By 1992, IBM was downsizing, offering their most experienced people with large incentives to retire early. Dad took advantage of this opportunity and used the incentive to launch his own company. The only problem was, computer programmers cost too much and didn't have longterm interest in a start-up venture.
As Dad was telling his friend John Ferdetta about his problem, John replied, “why don’t you just hire Robert.” Dad credits John's advice as instrumental in making TriTek successful.
So, in the summer of 1992, Dad asked me if I’d like to work inside with a computer rather than working for a local farm. Remembering the hot days, hot barns, and hot tractors, I quickly accepted.
TriTek was born. We demonstrated the world’s first fully integrated computerized microscope within 6 months. But the world wasn’t ready. It took us 3 years to sell our first unit. (By comparison, it took Xerox seven.)
I worked alongside Dad for 23 years. We installed over 120 microscopes in 17 countries around the world. We were awarded eight patents for our designs. Our microscopes helped quadriplegic people hold high-tech jobs in semiconductor manufacturing, helped pharmaceutical companies develop cures for disease, and helped people get the necessary medical attention in remote locations. We even helped IBM and Intel inspect their really really small parts. Full circle.
Our microscope company lasted 23 years until a final downturn in the economy got us. (We had survived two before.) But, the legacy of TriTek is my dad’s empowering of others. Each of us who worked with Dad went on to have highly successful careers, just like him.
I tell you all this because everyone who knew Dad said the same thing. “He was the smartest man I ever knew!” They were right. My father was the smartest, most honest, most ethical, most professional person I’ve ever known. And the most amazing thing about his long careers… he never missed a ballgame, a school concert, an awards ceremony, anything! I honestly don’t know how he did it! He balanced a government subcontracting and groundbreaking career with family in an uncommon way.
Two years ago, almost to the day, Dad was diagnosed with Stage IV colon cancer at the age of 73. He had a softball-sized tumor in his large intestine that had spread to his liver and his lungs. But he really didn’t have any symptoms. All he had was a persistent cough. He went to the doctor, complaining about a cough. The doctor ordered a chest x-ray. Within 24 hours, Dad was visiting with the oncologist and everything changed.
Dad started chemo and handled it extremely well. He was always strong. He had the heart of a 40-year-old. Over and over again, doctors came into exam rooms and couldn’t believe they were talking to a 73-year-old man. I don’t think Dad had a single gray hair on his head until he was in his mid 60s!
Dad considered himself an engineer and a scientist. His analytical mind led him to conclude that an intelligent being created the universe. He often remarked how difficult it was to look around and not attribute everything he saw and heard in nature to a Creator. And in the end, Dad attributed his success in life to God who had had His hand in everything Dad ever did.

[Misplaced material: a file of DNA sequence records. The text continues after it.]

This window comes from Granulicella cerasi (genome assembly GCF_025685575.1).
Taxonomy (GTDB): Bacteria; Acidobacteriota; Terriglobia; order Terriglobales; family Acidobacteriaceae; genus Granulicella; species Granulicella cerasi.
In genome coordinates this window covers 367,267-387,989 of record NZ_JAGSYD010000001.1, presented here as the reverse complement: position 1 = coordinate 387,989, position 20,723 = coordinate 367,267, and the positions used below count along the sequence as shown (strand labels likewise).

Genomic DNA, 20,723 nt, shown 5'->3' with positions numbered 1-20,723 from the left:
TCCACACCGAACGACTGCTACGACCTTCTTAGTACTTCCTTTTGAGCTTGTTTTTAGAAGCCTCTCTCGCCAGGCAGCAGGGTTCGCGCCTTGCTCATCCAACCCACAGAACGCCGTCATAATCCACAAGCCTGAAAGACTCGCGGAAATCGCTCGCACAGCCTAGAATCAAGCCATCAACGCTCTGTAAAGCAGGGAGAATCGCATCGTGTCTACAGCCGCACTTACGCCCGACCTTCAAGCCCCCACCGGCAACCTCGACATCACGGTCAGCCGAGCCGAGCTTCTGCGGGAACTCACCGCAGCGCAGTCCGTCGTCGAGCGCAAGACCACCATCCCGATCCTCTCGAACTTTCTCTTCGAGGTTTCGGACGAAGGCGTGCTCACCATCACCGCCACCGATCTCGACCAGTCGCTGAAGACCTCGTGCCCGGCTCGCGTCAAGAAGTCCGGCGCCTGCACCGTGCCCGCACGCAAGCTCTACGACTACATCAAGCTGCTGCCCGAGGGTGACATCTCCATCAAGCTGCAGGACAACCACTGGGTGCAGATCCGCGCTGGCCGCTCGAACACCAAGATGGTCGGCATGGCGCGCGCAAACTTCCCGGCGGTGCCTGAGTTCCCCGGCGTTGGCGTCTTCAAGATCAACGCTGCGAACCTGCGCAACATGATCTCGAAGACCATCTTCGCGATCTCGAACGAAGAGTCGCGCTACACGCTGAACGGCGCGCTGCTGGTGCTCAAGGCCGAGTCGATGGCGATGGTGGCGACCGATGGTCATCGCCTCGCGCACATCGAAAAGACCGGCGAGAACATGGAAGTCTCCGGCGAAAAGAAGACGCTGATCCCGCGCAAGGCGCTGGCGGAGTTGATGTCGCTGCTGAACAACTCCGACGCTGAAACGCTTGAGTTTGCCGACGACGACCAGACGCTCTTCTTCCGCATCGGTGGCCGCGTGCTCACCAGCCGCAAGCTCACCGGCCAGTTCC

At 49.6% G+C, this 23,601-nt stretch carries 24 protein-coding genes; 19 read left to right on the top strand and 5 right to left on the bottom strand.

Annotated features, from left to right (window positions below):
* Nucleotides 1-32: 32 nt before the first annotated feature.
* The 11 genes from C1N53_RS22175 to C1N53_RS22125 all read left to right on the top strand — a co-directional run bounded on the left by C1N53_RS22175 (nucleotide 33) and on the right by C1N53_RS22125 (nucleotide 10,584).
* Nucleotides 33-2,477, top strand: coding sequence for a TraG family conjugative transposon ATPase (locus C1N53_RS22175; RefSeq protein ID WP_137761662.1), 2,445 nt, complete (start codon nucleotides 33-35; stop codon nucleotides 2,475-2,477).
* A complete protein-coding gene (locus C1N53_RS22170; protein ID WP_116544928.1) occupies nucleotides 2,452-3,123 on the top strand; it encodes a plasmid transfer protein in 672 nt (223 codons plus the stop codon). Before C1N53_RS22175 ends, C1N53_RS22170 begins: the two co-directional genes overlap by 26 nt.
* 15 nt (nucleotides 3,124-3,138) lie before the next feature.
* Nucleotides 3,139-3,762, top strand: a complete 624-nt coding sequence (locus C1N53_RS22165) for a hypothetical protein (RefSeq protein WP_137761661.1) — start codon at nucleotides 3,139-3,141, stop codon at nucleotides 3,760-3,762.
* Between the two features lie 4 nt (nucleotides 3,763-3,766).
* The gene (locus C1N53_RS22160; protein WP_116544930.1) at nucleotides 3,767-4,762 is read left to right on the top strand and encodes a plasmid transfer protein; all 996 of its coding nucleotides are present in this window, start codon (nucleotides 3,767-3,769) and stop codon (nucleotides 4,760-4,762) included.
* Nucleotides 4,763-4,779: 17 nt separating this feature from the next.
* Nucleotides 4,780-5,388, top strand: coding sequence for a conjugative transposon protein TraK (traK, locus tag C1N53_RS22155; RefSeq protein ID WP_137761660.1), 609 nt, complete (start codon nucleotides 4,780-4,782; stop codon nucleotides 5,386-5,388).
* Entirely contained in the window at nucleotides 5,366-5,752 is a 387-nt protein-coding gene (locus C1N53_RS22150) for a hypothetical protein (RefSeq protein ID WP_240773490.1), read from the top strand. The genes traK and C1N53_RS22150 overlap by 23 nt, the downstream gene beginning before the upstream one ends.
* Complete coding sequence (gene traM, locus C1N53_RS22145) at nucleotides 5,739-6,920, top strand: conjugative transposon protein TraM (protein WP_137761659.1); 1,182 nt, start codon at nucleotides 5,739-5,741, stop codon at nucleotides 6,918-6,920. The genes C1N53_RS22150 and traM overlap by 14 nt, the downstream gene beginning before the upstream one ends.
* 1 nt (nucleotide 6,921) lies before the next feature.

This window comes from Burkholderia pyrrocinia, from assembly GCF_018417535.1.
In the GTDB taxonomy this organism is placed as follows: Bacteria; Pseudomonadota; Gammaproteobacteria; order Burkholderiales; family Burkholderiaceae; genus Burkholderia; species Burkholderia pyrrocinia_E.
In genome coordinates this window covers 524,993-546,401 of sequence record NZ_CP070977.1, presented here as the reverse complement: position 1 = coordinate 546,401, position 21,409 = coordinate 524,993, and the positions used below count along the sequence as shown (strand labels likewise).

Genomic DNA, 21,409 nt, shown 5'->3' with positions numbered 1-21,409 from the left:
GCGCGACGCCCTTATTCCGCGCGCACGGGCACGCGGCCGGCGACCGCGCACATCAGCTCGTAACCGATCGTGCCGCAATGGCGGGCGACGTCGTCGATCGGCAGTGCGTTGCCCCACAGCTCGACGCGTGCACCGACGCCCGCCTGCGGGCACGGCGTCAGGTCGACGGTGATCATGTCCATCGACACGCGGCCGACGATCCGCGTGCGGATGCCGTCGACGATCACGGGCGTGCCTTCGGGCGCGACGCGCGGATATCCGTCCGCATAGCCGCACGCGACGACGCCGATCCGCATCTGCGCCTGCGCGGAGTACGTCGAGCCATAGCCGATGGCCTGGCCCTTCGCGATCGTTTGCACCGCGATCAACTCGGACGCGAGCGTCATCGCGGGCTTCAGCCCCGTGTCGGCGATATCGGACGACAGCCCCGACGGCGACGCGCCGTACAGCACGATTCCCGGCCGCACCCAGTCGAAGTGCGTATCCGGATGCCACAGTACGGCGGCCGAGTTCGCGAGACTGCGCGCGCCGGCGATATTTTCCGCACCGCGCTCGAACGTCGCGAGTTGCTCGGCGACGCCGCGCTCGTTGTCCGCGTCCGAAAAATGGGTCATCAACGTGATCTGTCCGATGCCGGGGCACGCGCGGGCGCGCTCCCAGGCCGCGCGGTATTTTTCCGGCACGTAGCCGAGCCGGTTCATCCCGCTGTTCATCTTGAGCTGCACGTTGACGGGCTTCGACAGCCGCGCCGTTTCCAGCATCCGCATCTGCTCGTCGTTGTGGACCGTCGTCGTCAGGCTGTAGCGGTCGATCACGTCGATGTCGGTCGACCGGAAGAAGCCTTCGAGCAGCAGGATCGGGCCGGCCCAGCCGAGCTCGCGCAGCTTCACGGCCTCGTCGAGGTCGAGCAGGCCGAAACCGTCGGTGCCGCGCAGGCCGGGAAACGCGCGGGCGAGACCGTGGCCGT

Dad spent a lot of time thinking during those last two years, and especially those last 2 weeks. I was with him almost every day at the end.
In one of the last conversations we had, we were talking about Jesus’ miracle recorded in John 2 where simple water was transformed into complex wine. Dad said, “it’s good that you hear these things and believe them in faith, but when you’re where I am, you see things differently.”
He said, “You know me. I’m very analytical. I’ve heard the stories and I know how stories are passed along over the generations. But then there are these little snippets where you say, ‘that really happened.’ And so if that part’s true, and that part’s true, and that part’s true, then the rest of the stories are true.” He understood that Jesus of Nazareth was not just an ordinary man.
I have complete confidence that Dad knew our Savior before he passed away. And now, whether in time waiting or outside of time waiting, Dad can see all the things we who believe long to see.
The reality is that there is a Creator of matter, time, space, and energy. Dad understood that.
The reality is that this Creator has a name, a personality, and a will. Dad understood that.
The reality is that this Creator stepped into time as a man from Nazareth, Jesus, who taught us about Himself--Father, Son, and Spirit. Dad understood that.
And the reality is that Jesus wasn’t lying when He said, “I am the resurrection and the life. Those who believe in Me, even though they die, will live. Everyone who lives and believes in Me will never die.”
Dad understood that God would raise no liar from the dead. And if Jesus said, “I am the Way and the Truth and the Life. No one comes to the Father except through Me,” and if God the Father raised Jesus from the dead after three days in the tomb, then Jesus was absolutely accurate in His declaration.
Dad knew that. And we will see him again if we believe as he did.